itoggle caption Yoichi R. Okamoto/LBJ Library Collection
Soviet Premier Alexei Kosygin in 1967

Soviet Premier Alexei Kosygin in 1967

Yoichi R. Okamoto/LBJ Library Collection

What the book said: At a listening station near Istanbul, American intelligence was monitoring the Soyuz, and according to National Security Agency analyst Perry Fellwock, "They knew they had problems for about two hours before Komarov died and were fighting to correct them. We taped (the dialogue and) Kosygin called Komarov personally. They had a video-phone conversation, and Kosygin was crying. He told him he was a hero. ... They guy's wife got on, too, and they talked for a while. He told her how to handle their affairs and what to do with the kids. It was pretty awful."

What we've learned: My historians find no evidence that Kosygin talked to Komarov in the Soyuz; there's no mention of it in the official ship-to-ground transcripts. Starman's authors seem to be backing away from this crying-on-the-phone scene and from its source, NSA agent Fellwock. "In retrospect, I wish we had downplayed Fellwock's quotations a little more," says Piers Bizony.

Chapter 6: Komarov Dies Cursing 'This Devil Ship!' Or Did He?

What the book said: Komarov was furious as he died. "This devil ship! Nothing I lay my hands on works properly," he's quoted as saying. And as he descended to Earth, the book says:

"Komarov knew he was in terrible trouble. The [U.S.] radio outposts in Turkey intercepted his cries of rage and frustration as he plunged to his death, cursing forever the people who had put him inside a botched spaceship — although his 'final screams,' mentioned later in Fellwock's account, may be an exaggeration."

What we've learned: American historian Asif Siddiqi has a transcript of Komarov's final moments in the Soyuz. He got it from the Russian State Archive. It goes like this:

Komarov: Activated, activated, don't worry, everything is in order.
Ground: Understood, we're also not worried. How do you feel, how's everything? Zarya, over.
Komarov: I feel excellent, everything's in order.
Ground: Understood, our comrades here recommend that you take a deep breath. We're waiting for the landing. This is Zarya, over.
Komarov: Thank you for transmitting all of that. [Separation] occurred. [garbled]
Ground: Rubin, this is Zarya. Understood, separation occurred. Let's work during the break [pause]. Rubin, this is Zarya, how do you hear me? Over. Rubin, this is Zarya, how do you hear me? Over. This is Zarya, how do you hear me? Over ...

Valentina Komarov, the widow of Soviet cosmonaut Vladimir Komarov, kisses a photograph of her dead husband during his official funeral, held in Moscow's Red Square on April 26, 1967. i i

Valentina Komarov, the widow of Soviet cosmonaut Vladimir Komarov, kisses a photograph of her dead husband during his official funeral, held in Moscow's Red Square on April 26, 1967. AFP/Getty Images hide caption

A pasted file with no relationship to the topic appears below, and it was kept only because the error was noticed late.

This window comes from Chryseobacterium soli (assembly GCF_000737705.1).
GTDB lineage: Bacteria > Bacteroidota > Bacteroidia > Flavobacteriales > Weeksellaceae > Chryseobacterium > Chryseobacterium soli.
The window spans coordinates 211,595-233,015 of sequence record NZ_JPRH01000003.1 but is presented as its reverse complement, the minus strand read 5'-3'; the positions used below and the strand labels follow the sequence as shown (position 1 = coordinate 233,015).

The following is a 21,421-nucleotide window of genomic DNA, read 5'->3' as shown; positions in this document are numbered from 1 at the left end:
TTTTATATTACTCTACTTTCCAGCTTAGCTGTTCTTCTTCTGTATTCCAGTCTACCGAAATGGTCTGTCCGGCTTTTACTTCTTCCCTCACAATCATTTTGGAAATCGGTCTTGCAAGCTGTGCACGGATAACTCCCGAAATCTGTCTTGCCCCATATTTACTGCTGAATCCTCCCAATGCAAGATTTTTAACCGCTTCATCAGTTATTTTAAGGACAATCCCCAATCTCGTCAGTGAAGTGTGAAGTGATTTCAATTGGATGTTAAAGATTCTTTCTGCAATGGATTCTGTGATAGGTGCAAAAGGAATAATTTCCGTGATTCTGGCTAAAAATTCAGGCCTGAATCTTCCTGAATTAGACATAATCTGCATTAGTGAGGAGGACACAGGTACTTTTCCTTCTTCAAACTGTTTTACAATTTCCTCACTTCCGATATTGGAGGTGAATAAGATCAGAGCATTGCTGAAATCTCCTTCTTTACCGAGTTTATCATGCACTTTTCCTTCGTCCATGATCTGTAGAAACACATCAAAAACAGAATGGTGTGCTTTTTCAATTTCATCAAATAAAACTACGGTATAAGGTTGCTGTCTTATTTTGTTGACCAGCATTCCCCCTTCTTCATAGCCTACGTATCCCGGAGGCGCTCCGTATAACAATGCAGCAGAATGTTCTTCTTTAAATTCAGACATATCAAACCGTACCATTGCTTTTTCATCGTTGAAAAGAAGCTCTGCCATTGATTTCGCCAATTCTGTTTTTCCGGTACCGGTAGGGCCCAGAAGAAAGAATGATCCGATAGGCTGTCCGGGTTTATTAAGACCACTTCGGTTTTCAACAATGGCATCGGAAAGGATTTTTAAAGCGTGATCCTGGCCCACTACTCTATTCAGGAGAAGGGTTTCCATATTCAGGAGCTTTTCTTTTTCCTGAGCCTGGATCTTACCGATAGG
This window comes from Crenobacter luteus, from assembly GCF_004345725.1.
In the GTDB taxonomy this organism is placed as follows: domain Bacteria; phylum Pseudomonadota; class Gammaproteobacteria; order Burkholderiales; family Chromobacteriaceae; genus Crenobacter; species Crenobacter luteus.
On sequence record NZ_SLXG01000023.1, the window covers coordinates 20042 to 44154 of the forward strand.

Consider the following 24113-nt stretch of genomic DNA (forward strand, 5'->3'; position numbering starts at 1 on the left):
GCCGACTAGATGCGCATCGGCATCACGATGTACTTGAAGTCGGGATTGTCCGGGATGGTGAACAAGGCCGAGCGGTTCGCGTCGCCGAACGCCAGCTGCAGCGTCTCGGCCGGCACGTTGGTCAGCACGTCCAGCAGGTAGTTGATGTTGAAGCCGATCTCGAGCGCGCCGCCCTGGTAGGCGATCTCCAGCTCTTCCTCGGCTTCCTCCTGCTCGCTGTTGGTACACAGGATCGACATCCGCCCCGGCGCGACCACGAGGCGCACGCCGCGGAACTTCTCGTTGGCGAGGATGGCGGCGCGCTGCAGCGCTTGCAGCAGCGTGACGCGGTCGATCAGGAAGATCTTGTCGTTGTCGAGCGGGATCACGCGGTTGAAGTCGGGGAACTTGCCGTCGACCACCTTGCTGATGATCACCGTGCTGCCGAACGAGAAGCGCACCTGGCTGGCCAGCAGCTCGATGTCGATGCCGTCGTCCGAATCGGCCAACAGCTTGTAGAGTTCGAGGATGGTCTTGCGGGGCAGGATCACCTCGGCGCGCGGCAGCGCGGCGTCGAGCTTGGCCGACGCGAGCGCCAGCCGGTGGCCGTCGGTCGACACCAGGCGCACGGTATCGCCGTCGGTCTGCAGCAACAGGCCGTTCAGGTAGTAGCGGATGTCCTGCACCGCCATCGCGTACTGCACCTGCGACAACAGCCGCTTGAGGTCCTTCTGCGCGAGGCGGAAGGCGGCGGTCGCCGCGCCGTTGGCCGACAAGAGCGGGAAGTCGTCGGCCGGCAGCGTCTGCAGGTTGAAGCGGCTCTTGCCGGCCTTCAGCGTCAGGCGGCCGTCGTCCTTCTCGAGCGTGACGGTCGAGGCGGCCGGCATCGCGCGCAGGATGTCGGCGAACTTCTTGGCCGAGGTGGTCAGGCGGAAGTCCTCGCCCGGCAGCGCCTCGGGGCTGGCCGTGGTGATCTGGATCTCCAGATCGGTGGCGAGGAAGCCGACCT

itoggle caption AFP/Getty Images
Valentina Komarov, the widow of Soviet cosmonaut Vladimir Komarov, kisses a photograph of her dead husband during his official funeral, held in Moscow's Red Square on April 26, 1967.

Valentina Komarov, the widow of Soviet cosmonaut Vladimir Komarov, kisses a photograph of her dead husband during his official funeral, held in Moscow's Red Square on April 26, 1967.

AFP/Getty Images

Both accounts say that the real cause of death was the failure of the ship's parachutes to open. The Soyuz reentered the atmosphere safely, but the descent was a catastrophe. I asked Siddiqi if he thought his transcript had been doctored. He said, "I'm 100 percent confident the transcripts are genuine," though there may be other recordings from other tracking locations.When I showed it to Bizony, he said, "An official Soviet transcript of anything, from the death of a cosmonaut to the birth of a healthy baby boy, isn't worth the paper it's written on. ... Given that we at least broadly trust Russayev's recollection of events, we are entitled to believe that Komarov, for all his discipline as a cosmonaut, would have been entitled to some spitting madness and frustration."

Chapter 7: Gagarin Is Haunted

What the book said: Three weeks after the crash that killed Komarov, Yuri Gagarin met Russayev at his family apartment but refused to speak in any of the rooms because he was worried about bugs. The lifts and lobby areas were not safe, either, so the two men trudged up and down the apartment block's echoing stairwells. According to the book, at one point Gagarin said:

"I must go to see the main man [Leonid Brezhnev, leader of the Soviet Union] personally. ... I'll get through to him somehow, and if I ever find out he knew about the situation and still let everything happen, then I know exactly what I'm going to do." Russayev says, "I don't know exactly what Yuri had in mind. Maybe a good punch in the face." Russayev warned Gagarin to be cautious as far as Brezhnev was concerned. "I told him, 'Talk to me first before you do anything. I warn you, be very careful.'"

What we've learned: Critics agree that Gagarin suffered after Komarov died. But, once again, no one heard this conversation except Venyamin Russayev. If you believe Russayev, you can believe this happened. If not ... who knows?

What Really Happened in 1967?

We know Komarov died. We know the Soyuz crashed. We know a good friendship was interrupted. We know Yuri Gagarin was angry. But because this is a Soviet story, there is so much we don't know. "There are still deep secrets in Moscow archives that we are not allowed to see that could knock our socks off," writes James Oberg, one of America's most important space historians. He just reviewed Starman and he liked the book. "The authors bring up some new material from recently published memoirs from people who have yet to be accepted by space historians (including myself), and perhaps that reluctance is prudent — time will tell," he says.

Or perhaps time won't tell. Sometimes — and I imagine with Soviet history this happens more than sometimes — you can dig and dig, and in the end, you still don't know what really happened.